• Laguna de Bay is utilized as flood-detention storage, aquaculture and irrigation. It is also the effluent sink from industries, urban and rural communities and agricultural areas located around the lake.
    • Water flow from Laguna de Bay to Manila Bay is through Pasig River and is controlled by the Napindan Hydraulic Control Structure (NHCS) with a 4- gated inlet and one navigation lock.
    • At present the NHCS 4-gate (at the request of the lake fishermen to increase salinity of the lake) is left open.
    • There is an existing flood forecasting and warning system for dam operation for the five (5) dams in Luzon, installed at the cost of Ph P300,000,000.00. It is maintained and operated by the Philippine Atmospheric, Geophysical and Astronomical Services Administration (PAGASA), in coordination with the National Irrigation Administration (NIA) and National Power Corp. (NPC).
    My suggestions, in addition to the obvious need of protecting the watersheds and reforestations, are:
    • During typhoon season, maintain optimum level of Angat Dam based on the projected path of incoming cyclone and the rate of rain falling in the watershed and on the areas downstream of the dam spillway and the along the Marikina river. Tropical typhoon paths can alternatively be obtained from this global weather satellite site: http://www.nrlmry.navy.mil/sat-bin/global.cgi . The optimum level should not be a fixed level below the critical spill level. The dam may have to start releasing water even before the storm hit.
    • Coordinate water release from the dam and the opening of Mangahan floodway. Take into account the tidal timetable of Manila Bay.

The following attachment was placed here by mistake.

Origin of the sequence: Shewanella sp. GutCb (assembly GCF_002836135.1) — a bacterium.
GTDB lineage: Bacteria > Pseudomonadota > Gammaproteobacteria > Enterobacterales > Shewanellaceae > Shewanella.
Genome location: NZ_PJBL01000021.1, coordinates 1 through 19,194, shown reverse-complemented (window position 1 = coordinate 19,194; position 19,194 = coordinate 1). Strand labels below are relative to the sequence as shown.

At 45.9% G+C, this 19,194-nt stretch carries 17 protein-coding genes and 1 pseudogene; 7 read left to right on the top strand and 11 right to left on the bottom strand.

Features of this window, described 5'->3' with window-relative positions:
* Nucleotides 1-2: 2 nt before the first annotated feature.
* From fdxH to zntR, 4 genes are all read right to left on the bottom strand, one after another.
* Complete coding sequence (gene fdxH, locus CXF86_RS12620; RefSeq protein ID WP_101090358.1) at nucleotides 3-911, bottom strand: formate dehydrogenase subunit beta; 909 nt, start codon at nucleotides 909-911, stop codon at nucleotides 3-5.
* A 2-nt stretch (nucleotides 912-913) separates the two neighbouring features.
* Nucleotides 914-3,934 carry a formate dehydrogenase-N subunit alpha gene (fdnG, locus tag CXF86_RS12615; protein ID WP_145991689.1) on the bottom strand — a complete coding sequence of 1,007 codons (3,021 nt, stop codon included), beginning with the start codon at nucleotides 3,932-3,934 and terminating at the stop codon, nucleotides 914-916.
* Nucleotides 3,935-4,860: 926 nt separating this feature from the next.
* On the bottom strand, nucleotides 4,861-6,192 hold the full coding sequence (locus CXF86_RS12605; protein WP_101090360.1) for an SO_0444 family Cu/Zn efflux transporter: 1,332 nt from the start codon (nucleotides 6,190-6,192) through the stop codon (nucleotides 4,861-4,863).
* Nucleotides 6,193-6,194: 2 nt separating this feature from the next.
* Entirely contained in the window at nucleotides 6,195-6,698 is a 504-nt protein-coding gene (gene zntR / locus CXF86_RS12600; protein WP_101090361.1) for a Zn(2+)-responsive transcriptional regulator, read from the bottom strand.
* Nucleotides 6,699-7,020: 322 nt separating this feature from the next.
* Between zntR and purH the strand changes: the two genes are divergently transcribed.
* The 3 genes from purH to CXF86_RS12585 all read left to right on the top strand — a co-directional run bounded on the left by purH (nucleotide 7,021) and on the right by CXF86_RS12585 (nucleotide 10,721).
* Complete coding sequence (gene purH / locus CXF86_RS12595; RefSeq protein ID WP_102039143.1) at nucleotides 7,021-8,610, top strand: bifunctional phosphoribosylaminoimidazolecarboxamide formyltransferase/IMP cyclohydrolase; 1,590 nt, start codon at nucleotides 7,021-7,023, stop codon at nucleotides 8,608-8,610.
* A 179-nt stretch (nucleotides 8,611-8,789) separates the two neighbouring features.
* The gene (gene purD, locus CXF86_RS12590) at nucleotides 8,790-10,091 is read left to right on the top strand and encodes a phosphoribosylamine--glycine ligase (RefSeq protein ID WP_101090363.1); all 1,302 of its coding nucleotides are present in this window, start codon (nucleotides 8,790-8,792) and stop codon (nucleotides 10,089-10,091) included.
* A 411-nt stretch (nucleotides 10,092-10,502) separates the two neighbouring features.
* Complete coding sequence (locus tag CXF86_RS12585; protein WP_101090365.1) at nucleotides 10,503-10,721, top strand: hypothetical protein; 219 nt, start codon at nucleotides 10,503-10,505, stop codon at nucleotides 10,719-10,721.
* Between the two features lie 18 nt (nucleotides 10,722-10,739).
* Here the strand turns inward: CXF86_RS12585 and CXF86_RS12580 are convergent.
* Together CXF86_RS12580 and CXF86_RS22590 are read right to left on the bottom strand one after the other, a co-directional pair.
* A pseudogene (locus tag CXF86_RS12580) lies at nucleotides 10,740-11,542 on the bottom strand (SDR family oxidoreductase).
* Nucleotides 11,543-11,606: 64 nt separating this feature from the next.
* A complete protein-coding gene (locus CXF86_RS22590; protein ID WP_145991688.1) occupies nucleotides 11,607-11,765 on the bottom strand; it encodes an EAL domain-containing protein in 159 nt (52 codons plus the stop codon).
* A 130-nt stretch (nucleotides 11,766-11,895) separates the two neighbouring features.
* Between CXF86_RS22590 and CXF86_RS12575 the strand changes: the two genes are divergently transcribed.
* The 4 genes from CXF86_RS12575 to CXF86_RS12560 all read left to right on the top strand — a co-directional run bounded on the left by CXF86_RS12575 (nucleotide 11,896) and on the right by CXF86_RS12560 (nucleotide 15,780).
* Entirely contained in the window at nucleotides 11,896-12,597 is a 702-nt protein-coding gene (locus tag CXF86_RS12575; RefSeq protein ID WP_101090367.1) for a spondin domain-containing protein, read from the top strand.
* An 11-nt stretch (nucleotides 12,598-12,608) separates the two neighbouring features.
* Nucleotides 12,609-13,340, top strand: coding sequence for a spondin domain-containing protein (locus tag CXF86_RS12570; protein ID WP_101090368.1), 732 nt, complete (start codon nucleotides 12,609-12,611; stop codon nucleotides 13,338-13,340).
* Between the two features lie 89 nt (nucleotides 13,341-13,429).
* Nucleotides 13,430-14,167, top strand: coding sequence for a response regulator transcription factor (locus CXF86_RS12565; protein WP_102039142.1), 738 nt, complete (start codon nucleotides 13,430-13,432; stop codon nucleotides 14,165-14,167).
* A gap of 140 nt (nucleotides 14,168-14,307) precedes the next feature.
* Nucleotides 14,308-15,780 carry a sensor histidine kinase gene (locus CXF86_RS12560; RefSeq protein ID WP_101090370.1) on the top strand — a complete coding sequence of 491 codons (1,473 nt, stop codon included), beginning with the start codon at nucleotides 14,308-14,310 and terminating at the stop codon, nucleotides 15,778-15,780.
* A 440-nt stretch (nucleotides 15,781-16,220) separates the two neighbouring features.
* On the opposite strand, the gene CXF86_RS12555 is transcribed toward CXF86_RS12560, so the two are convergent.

• Use the Napindan HCS 4-gate as a tidal gate. It has to be closed when it is high tide in Manila Bay, especially during the rainy season.
    • Remove all fish pens and all fish structures in the shore of Laguna de Bay, and return the lake to the state and make the entire lake open water.
    • Maintain the flood forecasting system by ensuring that the hydrological stations, particularly that its rain gauges, are operational. Maintain or upgrade the warning system and telecommunication facilities with fiber optics. Upgrade wireless communication with state of the art RF or CDMA.
    • Rather than build a Paranaque canal between Laguna de Bay and Manila Bay, build a sewer pipe line instead along Carlos P. Garcia Avenue, passing by NAIA and the outfall to Manila Bay by St. Paul College in Pasay City. There should be a tidal gate. With this pipeline, water from Marikina river need not always be diverted to Laguna de Bay thru the Mangahan floodway but can be emptied to Manila Bay (during low tide) without flooding the Malacanan area.
    This is my contribution to the mitigation of undue future flooding in Metro Manila. The same principle can be applied to the rest of Luzon. This is nowhere near thorough or complete, but it can be used as a starting point for a comprehensive and integrated program.
    I ask to please forward this effort to Philippine leaders who can do something about it. I ask that those with experience and whose mind is more brilliant than my humble self offer their suggestions also.
    Thank you and Mabuhay!
    Benjamin R. Asis, P.E.

    Thumb up 0 Thumb down 0

  5. I agree with Mr. Asis on his concept except that Angat-Ipo-La Mesa is not connected to Marikina River. La Mesa Reservoir is the headwater of Tullahan River and no spillway to Marikina River.

    Thumb up 0 Thumb down 0

  6. hi,I’m pearl I’m a 11 year old student and I
    want to ask about some of the most dangerus typhoon that you have seen or now?

    Thumb up 0 Thumb down 0

Leave a Reply

Your email address will not be published. Required fields are marked *

You may use these HTML tags and attributes: <a href="" title=""> <abbr title=""> <acronym title=""> <b> <blockquote cite=""> <cite> <code> <del datetime=""> <em> <i> <q cite=""> <strike> <strong>